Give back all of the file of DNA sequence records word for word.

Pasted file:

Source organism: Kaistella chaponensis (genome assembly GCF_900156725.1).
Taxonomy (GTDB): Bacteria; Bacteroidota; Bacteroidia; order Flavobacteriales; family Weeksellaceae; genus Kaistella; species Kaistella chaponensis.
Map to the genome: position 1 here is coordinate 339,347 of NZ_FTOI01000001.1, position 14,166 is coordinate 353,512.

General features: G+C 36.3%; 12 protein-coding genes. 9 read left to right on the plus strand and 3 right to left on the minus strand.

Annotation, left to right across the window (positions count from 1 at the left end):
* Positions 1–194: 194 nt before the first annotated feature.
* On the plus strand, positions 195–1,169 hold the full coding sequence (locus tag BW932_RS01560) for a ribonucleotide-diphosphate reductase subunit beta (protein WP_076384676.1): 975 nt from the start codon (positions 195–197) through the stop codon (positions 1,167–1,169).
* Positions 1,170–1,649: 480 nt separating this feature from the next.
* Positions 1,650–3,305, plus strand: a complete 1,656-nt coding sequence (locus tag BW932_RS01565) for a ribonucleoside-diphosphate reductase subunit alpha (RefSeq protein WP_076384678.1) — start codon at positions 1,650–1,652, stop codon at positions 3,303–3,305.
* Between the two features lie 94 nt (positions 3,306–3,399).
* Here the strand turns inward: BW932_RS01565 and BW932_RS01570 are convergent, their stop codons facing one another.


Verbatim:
Source organism: Kaistella chaponensis (genome assembly GCF_900156725.1).
Taxonomy (GTDB): Bacteria; Bacteroidota; Bacteroidia; order Flavobacteriales; family Weeksellaceae; genus Kaistella; species Kaistella chaponensis.
Map to the genome: position 1 here is coordinate 339,347 of NZ_FTOI01000001.1, position 14,166 is coordinate 353,512.

General features: G+C 36.3%; 12 protein-coding genes. 9 read left to right on the plus strand and 3 right to left on the minus strand.

Annotation, left to right across the window (positions count from 1 at the left end):
* Positions 1–194: 194 nt before the first annotated feature.
* On the plus strand, positions 195–1,169 hold the full coding sequence (locus tag BW932_RS01560) for a ribonucleotide-diphosphate reductase subunit beta (protein WP_076384676.1): 975 nt from the start codon (positions 195–197) through the stop codon (positions 1,167–1,169).
* Positions 1,170–1,649: 480 nt separating this feature from the next.
* Positions 1,650–3,305, plus strand: a complete 1,656-nt coding sequence (locus tag BW932_RS01565) for a ribonucleoside-diphosphate reductase subunit alpha (RefSeq protein WP_076384678.1) — start codon at positions 1,650–1,652, stop codon at positions 3,303–3,305.
* Between the two features lie 94 nt (positions 3,306–3,399).
* Here the strand turns inward: BW932_RS01565 and BW932_RS01570 are convergent, their stop codons facing one another.